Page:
New FDA policy could pull some flavored e-cigs off the market

Targets stores, websites that sell to minors

Shutterstock via CNN

(CNN) - The US Food and Drug Administration released a policy draft Wednesday aimed at preventing e-cigarette products from getting into kids' hands. The result could be that some flavored products are taken off the market.

The draft compliance policy, which is awaiting comments for 30 days and pending finalization, would take action against stores selling flavored e-cig products that are accessible to minors and against websites selling them without verifying buyers' ages and limiting the maximum quantities they sell.

"We expect that some flavored e-cigarette products will no longer be sold at all," as well as some flavored cigars that are included in the policy, FDA Commissioner Dr. Scott Gottlieb said in a statement Wednesday.

The FDA also proposed moving up a key timeline: how long these products can stay on shelves without pre-market review. Instead of requiring e-cigarettes to undergo FDA approval before they could be sold, the agency decided in 2017 that it would allow such products that were on the market before August 2016 to stay on shelves until 2022 without pre-market review. The new deadline to submit those applications would be August 8, 2021.

Public health advocates have called for more immediate pre-market review, however. At an FDA hearing in January, Gottlieb said that requiring e-cigarettes to go down such a regulatory path could be "game over for some of these products." But he maintained that if the prevalence of youth vaping continued to rise, that could prompt the agency to take more extreme action.

Certain flavors are exempted from these proposed changes: tobacco, mint and menthol. Gottlieb has said that he wants to leave the door open for adults, to whom these flavors may appeal more than kids, to quit smoking cigarettes, "but it can't come at the expense of addicting a generation of kids on nicotine," he told CNN in November.

"E-cigarette use among kids has become so widespread, so pervasive, and so troubling, that we risk addicting an entire generation of children on nicotine and watching the dramatic gains we've made in reducing smoking rates be erased," he said in a statement announcing the proposed policy Wednesday.

Alex Azar, secretary of the Department of Health and Human Services, said in a statement Wednesday that his agency "and the entire Trump Administration support a comprehensive, balanced policy approach to close the on-ramp for kids to become addicted to nicotine through e-cigarettes, while allowing for the promise of an off-ramp for adult smokers through access to potentially less harmful forms of nicotine delivery."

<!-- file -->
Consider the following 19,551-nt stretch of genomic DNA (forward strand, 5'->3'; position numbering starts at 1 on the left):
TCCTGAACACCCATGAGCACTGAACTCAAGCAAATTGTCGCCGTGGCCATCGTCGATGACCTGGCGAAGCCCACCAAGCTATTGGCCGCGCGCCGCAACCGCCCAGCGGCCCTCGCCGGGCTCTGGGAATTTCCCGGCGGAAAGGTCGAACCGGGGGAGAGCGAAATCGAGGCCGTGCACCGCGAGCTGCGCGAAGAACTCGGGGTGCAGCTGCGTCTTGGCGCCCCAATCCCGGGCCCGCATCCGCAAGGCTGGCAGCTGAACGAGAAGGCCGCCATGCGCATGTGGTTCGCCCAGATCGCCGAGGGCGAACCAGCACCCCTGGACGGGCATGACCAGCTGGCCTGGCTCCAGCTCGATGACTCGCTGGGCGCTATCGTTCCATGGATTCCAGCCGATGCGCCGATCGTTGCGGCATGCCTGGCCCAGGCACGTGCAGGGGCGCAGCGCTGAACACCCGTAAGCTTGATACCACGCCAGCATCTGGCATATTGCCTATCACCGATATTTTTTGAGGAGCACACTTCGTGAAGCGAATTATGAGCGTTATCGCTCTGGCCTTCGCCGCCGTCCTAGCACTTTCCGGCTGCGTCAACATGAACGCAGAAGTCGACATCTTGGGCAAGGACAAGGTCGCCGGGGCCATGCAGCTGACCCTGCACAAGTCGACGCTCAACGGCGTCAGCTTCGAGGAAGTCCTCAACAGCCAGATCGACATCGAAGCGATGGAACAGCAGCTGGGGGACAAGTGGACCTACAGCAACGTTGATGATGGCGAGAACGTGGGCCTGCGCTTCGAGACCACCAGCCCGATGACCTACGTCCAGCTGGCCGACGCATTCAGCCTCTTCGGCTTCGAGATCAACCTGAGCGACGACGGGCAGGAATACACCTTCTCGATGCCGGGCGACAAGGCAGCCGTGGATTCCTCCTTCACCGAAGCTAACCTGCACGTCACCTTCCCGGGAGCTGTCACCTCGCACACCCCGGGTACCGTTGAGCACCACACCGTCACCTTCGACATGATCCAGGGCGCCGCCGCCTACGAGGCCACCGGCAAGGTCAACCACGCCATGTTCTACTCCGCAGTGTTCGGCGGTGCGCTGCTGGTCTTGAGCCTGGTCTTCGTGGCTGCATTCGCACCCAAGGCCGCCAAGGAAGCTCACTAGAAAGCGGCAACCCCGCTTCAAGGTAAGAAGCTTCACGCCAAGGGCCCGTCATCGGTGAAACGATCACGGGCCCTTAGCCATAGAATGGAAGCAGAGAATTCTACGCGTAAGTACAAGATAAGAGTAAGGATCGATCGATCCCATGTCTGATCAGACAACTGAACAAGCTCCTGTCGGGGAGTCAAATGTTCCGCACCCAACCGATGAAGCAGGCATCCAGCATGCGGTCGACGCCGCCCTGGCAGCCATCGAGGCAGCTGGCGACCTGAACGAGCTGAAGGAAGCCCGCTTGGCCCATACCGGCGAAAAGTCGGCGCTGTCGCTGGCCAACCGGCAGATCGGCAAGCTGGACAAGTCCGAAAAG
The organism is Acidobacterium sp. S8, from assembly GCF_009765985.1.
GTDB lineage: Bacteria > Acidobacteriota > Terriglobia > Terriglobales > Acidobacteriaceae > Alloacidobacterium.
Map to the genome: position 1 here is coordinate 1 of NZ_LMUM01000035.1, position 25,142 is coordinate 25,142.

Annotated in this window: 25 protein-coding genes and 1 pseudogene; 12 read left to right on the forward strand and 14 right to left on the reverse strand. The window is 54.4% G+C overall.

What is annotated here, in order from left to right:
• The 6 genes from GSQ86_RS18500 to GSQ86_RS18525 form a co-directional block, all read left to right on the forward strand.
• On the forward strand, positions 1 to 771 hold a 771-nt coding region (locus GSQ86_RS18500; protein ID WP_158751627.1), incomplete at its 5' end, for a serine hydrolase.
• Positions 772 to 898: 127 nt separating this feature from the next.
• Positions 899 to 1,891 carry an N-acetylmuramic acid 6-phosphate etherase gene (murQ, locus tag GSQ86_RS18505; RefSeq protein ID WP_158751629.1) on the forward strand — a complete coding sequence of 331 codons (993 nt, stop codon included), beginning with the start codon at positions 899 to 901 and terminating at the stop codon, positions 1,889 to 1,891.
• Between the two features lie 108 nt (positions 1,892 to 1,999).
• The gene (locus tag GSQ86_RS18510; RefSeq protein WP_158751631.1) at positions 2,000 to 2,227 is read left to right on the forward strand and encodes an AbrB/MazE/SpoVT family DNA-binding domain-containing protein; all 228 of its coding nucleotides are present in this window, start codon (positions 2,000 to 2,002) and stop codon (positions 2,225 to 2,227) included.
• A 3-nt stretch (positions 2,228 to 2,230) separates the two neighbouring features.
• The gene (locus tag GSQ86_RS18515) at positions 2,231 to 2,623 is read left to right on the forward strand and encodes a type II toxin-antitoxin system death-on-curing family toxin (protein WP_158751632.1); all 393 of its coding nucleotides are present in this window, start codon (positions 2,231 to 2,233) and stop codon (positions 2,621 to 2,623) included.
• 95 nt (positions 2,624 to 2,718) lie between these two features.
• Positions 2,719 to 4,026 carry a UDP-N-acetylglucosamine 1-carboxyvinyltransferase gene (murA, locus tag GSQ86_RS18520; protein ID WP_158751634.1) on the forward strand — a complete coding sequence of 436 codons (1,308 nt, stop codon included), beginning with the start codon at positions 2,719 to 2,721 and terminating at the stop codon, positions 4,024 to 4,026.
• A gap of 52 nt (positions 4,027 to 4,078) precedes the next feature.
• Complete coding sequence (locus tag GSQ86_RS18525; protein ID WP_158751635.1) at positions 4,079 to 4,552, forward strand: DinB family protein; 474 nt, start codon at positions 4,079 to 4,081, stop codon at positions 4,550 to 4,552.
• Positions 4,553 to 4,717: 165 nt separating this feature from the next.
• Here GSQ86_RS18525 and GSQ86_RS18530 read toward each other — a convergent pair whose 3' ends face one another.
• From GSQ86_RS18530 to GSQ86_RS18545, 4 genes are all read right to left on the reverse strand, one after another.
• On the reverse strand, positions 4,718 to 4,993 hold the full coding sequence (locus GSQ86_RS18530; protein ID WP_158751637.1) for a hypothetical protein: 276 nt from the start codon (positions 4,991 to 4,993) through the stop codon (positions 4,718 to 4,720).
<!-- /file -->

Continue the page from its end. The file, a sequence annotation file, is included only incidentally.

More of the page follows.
But some in the anti-tobacco arena say the new policy doesn't go far enough.

"A public health crisis of this magnitude demands faster and more forceful action than the steps announced by the FDA," Matthew L. Myers, president of the Campaign for Tobacco-Free Kids, said in a statement Wednesday.

Pointing to data showing that roughly half of high schoolers who vape use mint and menthol flavors, Myers said the FDA " should prohibit all flavored e-cigarettes that have not been subject to public health review by the agency, halt online sales of e-cigarettes until stronger safeguards are in place to prevent sales to kids, restrict marketing that attracts kids, and enforce rules prohibiting the sale of new products without FDA authorization." He also advocated a ban on flavored cigars and menthol cigarettes.

"The restrictions on flavored e-cigarettes announced today by the FDA are a step forward, but they are inadequate to reverse the youth e-cigarette epidemic and fall short of prohibiting the flavors that have made e-cigarettes so popular with kids," he said.

Wednesday's announcement mirrors regulations Gottlieb proposed in November, when the FDA revealed that vaping had increased nearly 80% among high schoolers and 50% among middle schoolers since the year before.

The agency has made a number of other moves in recent months to counter vaping among kids, including warning and fining retailers for illegally selling e-cig products to kids. The agency has also expanded its investigation into e-cigarette companies in an effort to uncover whether they are marketing products illegally and outside the agency's compliance policy.

In October, the FDA conducted a surprise inspection of the corporate headquarters of leading e-cig manufacturer Juul in San Francisco, seizing thousands of documents from the company. The FDA has not released the findings of the inspection.

In January, the agency held a public hearing to consider the role of drug therapies to get kids to quit vapes and other nicotine products, with medical organizations and vaping groups weighing in on how to address rising levels of e-cigarette use among youth.

Myers said in December that "The FDA has concluded that the level of addiction it is seeing among youthful e-cigarette users is so disturbing and so unprecedented that it needs to at least ask whether we need a solution that goes beyond what we ever did with cigarettes.

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